There is a well in my garden, just inside the front gate. With the drought that has been afflicting us recently, and bearing in mind that there have been several in recent years, I'm looking seriously at whether the well can be brought back into use.
The well is 27 metres deep. An old guy who used to work on the farm here told me that originally they had a handle that you cranked, that drove a series of buckets on a chain to bring the water up. Later on, they built a small pillar to hold a mechanism that was driven by a donkey walking round and round.
Today there remains the pillar, and there is a small hole in a slab of concrete, normally covered by a heavy wooden beam, that leads down to the water. I am testing the depth of the water, to see if it is worth buying a pump to pump it up.
This pillar, covered in ivy, used to hold the cranking handle, and more recently the mechanism for the donkey.
This is the small hole in the concrete slab, leading down to the water.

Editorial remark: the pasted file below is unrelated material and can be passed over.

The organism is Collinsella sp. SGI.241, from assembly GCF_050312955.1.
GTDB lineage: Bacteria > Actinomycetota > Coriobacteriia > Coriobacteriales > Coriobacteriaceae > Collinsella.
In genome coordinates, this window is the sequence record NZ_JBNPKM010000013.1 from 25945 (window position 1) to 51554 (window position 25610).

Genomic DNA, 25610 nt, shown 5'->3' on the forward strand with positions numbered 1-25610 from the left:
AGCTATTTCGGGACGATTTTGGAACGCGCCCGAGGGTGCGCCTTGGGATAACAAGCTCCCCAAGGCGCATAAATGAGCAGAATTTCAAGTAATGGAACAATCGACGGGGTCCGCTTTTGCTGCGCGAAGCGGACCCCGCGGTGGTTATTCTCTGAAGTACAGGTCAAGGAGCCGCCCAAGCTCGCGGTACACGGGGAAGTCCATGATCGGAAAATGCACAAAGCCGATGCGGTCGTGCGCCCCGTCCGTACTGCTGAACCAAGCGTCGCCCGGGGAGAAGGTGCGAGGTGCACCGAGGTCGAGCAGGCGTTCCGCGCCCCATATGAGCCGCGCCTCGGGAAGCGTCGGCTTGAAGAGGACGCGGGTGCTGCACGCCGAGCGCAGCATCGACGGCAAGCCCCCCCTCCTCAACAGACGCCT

You can see the surface of the water if you shine a bright torch down the well, but the camera flash barely captures it. (If you click on the picture, in the enlarged version you can just about see a circle of light spots around the bright reflection, delineating the edge of the water.)
To test the level of water I lowered this iron bar down the well until it hit the mud at the bottom. It looks to hold a little over 1.3 metres depth of water. This is after 6 weeks without rain, so I take it as a positive sign.
As I am doing this work, the old nursery rhyme that starts "Ding, dong, bell, Pussy's in the well" enters my head. The last lines run:
What a naughty boy was that,
To drown poor pussy cat,
Who ne'er did any harm,
But killed all the mice in the farmer's barn.
I had trouble understanding these lines, since they meant to me that the only harm the cat did was kill all the mice, and I always thought that mice were a nuisance, so killing them was a benefit. It took me many years to work out that the use of "but" was in the sense of "but by contrast" as in Othello; the man who loved not wisely, but too well.
I suppose, strictly speaking, if it had meant the former, the verb would be kill not killed. But I was young.